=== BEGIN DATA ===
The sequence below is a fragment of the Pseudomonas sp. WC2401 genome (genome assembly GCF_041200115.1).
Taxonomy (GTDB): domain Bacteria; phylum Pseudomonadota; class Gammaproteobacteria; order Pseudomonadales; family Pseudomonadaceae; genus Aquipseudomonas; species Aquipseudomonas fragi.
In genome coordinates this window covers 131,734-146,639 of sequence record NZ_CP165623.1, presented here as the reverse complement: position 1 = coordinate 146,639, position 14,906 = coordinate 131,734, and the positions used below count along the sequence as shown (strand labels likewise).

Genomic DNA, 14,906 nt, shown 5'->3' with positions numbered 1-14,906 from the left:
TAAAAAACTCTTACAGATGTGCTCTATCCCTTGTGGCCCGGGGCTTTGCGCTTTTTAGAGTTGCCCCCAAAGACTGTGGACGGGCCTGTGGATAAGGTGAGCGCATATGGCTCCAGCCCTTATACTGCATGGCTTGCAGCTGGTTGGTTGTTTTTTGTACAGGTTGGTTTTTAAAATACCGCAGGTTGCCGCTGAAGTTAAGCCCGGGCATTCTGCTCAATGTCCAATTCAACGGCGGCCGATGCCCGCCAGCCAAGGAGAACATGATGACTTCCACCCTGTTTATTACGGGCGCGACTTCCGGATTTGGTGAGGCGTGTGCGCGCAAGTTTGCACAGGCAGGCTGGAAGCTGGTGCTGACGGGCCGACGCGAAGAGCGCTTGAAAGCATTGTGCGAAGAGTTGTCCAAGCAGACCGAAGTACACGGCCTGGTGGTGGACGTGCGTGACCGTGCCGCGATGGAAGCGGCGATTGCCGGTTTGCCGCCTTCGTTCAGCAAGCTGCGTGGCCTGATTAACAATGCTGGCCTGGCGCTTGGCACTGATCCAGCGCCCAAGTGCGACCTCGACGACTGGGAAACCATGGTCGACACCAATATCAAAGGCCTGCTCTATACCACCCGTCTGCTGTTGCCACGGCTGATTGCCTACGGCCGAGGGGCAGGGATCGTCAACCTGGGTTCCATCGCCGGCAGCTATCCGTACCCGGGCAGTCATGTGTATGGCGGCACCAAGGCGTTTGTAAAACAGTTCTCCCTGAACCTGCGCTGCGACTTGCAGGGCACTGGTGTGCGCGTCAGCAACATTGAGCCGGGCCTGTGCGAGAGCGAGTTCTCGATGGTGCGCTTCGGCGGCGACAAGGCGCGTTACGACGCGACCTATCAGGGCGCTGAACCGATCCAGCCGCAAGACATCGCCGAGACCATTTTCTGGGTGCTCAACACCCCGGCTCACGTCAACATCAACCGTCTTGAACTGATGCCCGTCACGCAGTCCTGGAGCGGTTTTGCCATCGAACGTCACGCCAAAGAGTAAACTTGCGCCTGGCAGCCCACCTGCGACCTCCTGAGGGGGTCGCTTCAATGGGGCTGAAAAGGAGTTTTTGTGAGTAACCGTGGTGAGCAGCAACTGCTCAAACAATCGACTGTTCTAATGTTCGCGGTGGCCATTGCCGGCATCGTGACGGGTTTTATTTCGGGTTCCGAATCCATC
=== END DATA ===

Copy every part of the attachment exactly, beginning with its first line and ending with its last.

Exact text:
The sequence below is a fragment of the Pseudomonas sp. WC2401 genome (genome assembly GCF_041200115.1).
Taxonomy (GTDB): domain Bacteria; phylum Pseudomonadota; class Gammaproteobacteria; order Pseudomonadales; family Pseudomonadaceae; genus Aquipseudomonas; species Aquipseudomonas fragi.
In genome coordinates this window covers 131,734-146,639 of sequence record NZ_CP165623.1, presented here as the reverse complement: position 1 = coordinate 146,639, position 14,906 = coordinate 131,734, and the positions used below count along the sequence as shown (strand labels likewise).

Genomic DNA, 14,906 nt, shown 5'->3' with positions numbered 1-14,906 from the left:
TAAAAAACTCTTACAGATGTGCTCTATCCCTTGTGGCCCGGGGCTTTGCGCTTTTTAGAGTTGCCCCCAAAGACTGTGGACGGGCCTGTGGATAAGGTGAGCGCATATGGCTCCAGCCCTTATACTGCATGGCTTGCAGCTGGTTGGTTGTTTTTTGTACAGGTTGGTTTTTAAAATACCGCAGGTTGCCGCTGAAGTTAAGCCCGGGCATTCTGCTCAATGTCCAATTCAACGGCGGCCGATGCCCGCCAGCCAAGGAGAACATGATGACTTCCACCCTGTTTATTACGGGCGCGACTTCCGGATTTGGTGAGGCGTGTGCGCGCAAGTTTGCACAGGCAGGCTGGAAGCTGGTGCTGACGGGCCGACGCGAAGAGCGCTTGAAAGCATTGTGCGAAGAGTTGTCCAAGCAGACCGAAGTACACGGCCTGGTGGTGGACGTGCGTGACCGTGCCGCGATGGAAGCGGCGATTGCCGGTTTGCCGCCTTCGTTCAGCAAGCTGCGTGGCCTGATTAACAATGCTGGCCTGGCGCTTGGCACTGATCCAGCGCCCAAGTGCGACCTCGACGACTGGGAAACCATGGTCGACACCAATATCAAAGGCCTGCTCTATACCACCCGTCTGCTGTTGCCACGGCTGATTGCCTACGGCCGAGGGGCAGGGATCGTCAACCTGGGTTCCATCGCCGGCAGCTATCCGTACCCGGGCAGTCATGTGTATGGCGGCACCAAGGCGTTTGTAAAACAGTTCTCCCTGAACCTGCGCTGCGACTTGCAGGGCACTGGTGTGCGCGTCAGCAACATTGAGCCGGGCCTGTGCGAGAGCGAGTTCTCGATGGTGCGCTTCGGCGGCGACAAGGCGCGTTACGACGCGACCTATCAGGGCGCTGAACCGATCCAGCCGCAAGACATCGCCGAGACCATTTTCTGGGTGCTCAACACCCCGGCTCACGTCAACATCAACCGTCTTGAACTGATGCCCGTCACGCAGTCCTGGAGCGGTTTTGCCATCGAACGTCACGCCAAAGAGTAAACTTGCGCCTGGCAGCCCACCTGCGACCTCCTGAGGGGGTCGCTTCAATGGGGCTGAAAAGGAGTTTTTGTGAGTAACCGTGGTGAGCAGCAACTGCTCAAACAATCGACTGTTCTAATGTTCGCGGTGGCCATTGCCGGCATCGTGACGGGTTTTATTTCGGGTTCCGAATCCATC